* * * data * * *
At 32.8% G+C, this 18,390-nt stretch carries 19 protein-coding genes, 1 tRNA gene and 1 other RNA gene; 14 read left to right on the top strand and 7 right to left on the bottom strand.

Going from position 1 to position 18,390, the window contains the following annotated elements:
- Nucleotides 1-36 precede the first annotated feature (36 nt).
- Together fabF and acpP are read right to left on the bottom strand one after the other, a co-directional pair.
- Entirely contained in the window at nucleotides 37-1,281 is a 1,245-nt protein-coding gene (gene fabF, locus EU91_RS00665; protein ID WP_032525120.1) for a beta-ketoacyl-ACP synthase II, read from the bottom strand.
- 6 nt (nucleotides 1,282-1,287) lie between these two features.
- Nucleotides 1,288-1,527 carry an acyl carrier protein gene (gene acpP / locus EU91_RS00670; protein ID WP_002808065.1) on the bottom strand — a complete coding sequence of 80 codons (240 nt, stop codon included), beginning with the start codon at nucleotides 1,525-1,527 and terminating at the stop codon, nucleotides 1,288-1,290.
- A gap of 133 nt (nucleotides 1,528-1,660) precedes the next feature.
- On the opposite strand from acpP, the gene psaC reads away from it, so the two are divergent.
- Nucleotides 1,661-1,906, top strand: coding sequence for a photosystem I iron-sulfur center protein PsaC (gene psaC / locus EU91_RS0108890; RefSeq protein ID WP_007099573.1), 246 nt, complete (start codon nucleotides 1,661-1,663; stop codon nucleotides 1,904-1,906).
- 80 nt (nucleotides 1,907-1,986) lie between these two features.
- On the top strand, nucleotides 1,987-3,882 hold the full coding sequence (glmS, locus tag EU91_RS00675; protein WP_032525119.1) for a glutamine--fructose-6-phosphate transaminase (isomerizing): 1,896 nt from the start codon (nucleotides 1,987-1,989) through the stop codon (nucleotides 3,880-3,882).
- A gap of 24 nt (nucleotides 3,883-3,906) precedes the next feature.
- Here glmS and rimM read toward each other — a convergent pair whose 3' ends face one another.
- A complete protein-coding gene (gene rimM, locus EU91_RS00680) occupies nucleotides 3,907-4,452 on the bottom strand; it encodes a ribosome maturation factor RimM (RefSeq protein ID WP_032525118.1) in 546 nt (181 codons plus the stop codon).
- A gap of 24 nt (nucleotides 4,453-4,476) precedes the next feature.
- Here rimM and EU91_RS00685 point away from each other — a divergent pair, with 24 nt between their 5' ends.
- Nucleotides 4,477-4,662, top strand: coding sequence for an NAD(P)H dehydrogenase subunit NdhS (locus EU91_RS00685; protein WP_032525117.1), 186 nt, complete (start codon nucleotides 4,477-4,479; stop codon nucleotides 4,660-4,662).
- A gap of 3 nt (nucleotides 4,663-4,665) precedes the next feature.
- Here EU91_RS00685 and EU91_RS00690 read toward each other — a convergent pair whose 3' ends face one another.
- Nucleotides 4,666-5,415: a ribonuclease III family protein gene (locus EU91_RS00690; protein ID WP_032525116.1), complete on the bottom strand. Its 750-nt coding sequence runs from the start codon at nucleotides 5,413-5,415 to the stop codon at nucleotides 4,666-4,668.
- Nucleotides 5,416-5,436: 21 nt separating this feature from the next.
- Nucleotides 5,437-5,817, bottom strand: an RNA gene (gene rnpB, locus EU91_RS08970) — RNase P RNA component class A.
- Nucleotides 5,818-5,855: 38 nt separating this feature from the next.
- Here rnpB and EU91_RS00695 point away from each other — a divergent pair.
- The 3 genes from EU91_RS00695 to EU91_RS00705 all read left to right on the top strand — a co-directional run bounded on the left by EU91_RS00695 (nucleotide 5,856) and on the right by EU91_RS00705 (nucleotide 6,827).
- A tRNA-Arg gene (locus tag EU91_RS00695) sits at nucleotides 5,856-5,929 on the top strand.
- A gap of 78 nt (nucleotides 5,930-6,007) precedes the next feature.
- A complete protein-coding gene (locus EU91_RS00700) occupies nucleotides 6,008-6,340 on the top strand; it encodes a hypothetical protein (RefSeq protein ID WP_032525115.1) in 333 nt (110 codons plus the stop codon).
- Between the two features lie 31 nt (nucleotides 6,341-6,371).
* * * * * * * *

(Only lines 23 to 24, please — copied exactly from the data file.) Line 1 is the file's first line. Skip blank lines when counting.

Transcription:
- Nucleotides 5,437-5,817, bottom strand: an RNA gene (gene rnpB, locus EU91_RS08970) — RNase P RNA component class A.
- Nucleotides 5,818-5,855: 38 nt separating this feature from the next.